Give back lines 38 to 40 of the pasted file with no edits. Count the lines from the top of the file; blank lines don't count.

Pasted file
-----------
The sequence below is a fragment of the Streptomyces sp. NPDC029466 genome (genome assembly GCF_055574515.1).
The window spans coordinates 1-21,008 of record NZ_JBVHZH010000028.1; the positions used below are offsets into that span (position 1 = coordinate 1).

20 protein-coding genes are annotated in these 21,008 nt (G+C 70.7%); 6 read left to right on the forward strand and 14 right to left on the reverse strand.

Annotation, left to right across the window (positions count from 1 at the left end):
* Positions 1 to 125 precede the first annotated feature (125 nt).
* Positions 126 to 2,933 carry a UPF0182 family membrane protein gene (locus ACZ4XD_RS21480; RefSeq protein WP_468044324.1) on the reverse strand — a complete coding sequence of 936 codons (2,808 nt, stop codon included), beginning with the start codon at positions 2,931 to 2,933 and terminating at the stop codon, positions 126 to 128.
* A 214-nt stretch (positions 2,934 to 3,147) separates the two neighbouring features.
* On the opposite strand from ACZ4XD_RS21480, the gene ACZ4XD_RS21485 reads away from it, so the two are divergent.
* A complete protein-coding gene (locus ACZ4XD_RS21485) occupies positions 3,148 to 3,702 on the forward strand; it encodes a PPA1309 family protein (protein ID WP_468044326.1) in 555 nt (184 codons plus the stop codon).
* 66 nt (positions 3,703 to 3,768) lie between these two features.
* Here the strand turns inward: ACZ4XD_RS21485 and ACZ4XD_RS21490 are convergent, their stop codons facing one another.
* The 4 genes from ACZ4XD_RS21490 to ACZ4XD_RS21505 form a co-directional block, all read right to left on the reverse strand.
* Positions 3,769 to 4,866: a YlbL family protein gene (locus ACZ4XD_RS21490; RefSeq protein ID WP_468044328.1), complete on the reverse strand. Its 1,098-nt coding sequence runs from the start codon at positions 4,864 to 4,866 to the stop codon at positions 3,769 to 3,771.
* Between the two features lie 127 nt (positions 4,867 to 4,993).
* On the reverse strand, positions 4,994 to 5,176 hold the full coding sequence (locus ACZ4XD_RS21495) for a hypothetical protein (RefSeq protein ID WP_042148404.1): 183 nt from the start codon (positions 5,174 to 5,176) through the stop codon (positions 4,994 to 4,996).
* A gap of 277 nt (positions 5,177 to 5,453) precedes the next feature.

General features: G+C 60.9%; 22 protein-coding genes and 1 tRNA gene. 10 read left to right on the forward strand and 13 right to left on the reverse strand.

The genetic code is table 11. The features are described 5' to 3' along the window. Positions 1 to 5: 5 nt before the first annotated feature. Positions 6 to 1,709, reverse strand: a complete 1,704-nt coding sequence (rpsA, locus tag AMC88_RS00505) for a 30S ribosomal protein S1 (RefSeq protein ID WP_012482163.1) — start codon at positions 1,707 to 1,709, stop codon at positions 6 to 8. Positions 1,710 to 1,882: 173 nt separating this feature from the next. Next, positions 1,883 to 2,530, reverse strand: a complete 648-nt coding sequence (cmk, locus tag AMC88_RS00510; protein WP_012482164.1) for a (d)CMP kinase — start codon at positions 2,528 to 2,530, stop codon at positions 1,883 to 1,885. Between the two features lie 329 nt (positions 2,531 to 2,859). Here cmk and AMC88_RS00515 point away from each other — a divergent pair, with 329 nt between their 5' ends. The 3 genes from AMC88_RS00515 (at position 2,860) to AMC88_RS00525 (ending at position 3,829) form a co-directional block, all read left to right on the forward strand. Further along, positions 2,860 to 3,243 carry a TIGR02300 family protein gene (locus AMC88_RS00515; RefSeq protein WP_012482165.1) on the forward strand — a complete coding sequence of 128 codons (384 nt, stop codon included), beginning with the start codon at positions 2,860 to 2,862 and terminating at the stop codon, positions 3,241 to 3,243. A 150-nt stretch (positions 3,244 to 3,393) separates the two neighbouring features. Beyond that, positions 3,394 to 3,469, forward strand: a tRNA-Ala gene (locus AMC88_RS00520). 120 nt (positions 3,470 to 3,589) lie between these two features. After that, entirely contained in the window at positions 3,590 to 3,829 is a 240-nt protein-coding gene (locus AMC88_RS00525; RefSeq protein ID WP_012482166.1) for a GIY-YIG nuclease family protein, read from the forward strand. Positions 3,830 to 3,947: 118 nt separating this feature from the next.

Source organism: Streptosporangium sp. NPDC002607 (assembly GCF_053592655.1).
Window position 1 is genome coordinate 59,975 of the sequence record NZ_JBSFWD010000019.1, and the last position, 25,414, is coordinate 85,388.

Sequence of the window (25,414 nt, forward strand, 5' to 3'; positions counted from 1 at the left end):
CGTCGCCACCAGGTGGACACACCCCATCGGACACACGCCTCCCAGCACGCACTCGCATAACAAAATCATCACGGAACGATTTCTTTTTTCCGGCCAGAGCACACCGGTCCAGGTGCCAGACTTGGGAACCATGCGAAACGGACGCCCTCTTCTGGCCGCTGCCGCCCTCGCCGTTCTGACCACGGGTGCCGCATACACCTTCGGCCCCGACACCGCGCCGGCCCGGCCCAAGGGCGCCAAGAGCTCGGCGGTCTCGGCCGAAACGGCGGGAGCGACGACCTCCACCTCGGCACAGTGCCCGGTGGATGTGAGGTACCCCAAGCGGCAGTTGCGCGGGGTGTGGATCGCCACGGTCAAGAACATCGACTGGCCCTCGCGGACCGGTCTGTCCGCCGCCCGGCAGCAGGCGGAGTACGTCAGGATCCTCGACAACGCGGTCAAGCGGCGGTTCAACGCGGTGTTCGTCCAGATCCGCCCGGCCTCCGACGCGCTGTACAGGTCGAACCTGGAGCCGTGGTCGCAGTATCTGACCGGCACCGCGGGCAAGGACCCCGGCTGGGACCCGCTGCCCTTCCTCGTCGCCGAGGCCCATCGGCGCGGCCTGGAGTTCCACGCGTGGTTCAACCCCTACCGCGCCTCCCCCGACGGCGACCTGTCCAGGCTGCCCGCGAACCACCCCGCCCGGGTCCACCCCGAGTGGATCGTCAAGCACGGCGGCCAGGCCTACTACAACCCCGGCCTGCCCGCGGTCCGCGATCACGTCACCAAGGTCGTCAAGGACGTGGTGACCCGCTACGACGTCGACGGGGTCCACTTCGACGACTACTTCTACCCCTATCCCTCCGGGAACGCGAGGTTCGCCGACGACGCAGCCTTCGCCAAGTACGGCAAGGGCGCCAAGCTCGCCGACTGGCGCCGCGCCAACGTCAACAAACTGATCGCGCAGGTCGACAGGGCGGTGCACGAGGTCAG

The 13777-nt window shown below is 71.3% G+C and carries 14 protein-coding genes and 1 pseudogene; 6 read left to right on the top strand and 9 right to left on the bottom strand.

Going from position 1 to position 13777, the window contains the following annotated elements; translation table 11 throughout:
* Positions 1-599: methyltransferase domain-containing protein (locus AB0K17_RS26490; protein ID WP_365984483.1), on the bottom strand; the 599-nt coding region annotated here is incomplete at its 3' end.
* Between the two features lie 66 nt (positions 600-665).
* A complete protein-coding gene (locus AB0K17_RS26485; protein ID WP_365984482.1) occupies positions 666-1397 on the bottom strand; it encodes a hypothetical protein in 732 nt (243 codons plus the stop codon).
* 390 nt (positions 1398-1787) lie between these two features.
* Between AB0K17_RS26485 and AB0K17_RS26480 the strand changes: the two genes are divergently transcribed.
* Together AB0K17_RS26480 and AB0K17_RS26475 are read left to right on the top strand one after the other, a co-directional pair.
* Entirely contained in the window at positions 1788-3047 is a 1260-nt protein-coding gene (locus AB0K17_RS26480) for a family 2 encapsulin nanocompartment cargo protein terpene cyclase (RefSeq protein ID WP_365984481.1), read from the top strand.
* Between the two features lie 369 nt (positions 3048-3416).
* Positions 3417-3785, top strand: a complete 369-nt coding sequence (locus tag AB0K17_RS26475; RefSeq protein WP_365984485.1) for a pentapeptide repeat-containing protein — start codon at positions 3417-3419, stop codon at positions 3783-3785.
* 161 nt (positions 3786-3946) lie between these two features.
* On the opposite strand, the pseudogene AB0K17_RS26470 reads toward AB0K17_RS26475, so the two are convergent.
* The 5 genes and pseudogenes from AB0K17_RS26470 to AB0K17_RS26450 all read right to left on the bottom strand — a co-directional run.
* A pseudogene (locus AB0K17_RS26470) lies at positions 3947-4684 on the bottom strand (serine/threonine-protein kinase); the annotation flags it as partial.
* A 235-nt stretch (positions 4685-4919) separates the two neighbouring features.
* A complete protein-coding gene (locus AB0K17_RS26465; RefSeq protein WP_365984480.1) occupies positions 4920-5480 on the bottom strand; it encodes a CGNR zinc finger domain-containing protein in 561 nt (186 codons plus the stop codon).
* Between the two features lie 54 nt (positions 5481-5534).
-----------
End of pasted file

* A 235-nt stretch (positions 4685-4919) separates the two neighbouring features.
* A complete protein-coding gene (locus AB0K17_RS26465; RefSeq protein WP_365984480.1) occupies positions 4920-5480 on the bottom strand; it encodes a CGNR zinc finger domain-containing protein in 561 nt (186 codons plus the stop codon).
* Between the two features lie 54 nt (positions 5481-5534).